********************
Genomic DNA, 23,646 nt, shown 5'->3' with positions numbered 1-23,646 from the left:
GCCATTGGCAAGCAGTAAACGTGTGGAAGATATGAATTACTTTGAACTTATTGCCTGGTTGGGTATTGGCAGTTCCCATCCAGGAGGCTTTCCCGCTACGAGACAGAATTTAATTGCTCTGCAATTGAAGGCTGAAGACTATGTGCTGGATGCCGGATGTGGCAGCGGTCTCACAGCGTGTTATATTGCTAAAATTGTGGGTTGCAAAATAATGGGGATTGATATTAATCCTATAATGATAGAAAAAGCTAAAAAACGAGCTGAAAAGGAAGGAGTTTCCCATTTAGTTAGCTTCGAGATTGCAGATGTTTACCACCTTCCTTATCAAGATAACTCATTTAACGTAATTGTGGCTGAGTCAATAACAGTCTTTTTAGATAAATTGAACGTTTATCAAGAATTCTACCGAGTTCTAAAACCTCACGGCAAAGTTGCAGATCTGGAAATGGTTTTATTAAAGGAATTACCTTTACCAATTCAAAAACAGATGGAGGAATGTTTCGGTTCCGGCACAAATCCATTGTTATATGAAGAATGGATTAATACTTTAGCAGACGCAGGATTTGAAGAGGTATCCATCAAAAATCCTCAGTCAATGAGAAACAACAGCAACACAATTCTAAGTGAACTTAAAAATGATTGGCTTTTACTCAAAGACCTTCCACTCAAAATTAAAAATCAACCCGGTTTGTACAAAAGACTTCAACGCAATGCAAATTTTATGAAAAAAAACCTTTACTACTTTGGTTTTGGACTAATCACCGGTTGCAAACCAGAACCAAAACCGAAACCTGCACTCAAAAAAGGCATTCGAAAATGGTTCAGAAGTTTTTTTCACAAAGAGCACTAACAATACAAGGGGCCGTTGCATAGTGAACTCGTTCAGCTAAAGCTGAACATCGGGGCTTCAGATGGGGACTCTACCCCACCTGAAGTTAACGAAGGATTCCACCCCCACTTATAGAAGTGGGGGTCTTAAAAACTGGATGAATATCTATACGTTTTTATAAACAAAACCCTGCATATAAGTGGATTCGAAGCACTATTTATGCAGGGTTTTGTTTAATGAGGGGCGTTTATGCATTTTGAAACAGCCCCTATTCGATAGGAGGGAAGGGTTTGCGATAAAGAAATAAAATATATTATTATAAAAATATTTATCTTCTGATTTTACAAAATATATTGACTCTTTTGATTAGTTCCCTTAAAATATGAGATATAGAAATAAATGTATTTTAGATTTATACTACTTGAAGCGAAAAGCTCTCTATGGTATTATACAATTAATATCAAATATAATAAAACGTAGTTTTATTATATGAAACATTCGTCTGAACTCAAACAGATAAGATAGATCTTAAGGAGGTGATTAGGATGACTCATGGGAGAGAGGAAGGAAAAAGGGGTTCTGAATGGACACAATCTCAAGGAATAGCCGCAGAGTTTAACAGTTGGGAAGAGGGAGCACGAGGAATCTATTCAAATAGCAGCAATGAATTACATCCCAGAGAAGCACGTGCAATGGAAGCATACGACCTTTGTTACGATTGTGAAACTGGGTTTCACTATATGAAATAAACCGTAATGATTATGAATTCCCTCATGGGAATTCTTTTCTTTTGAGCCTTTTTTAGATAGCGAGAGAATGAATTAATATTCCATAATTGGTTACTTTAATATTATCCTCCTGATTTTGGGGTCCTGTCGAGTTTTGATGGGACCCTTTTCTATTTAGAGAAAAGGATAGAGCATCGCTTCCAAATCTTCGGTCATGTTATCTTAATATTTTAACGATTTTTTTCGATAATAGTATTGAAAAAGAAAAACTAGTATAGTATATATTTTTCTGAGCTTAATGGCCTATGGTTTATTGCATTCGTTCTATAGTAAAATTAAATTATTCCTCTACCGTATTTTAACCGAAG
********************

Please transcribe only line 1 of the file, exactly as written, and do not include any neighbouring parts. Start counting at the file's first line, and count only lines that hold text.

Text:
Genomic DNA, 23,646 nt, shown 5'->3' with positions numbered 1-23,646 from the left: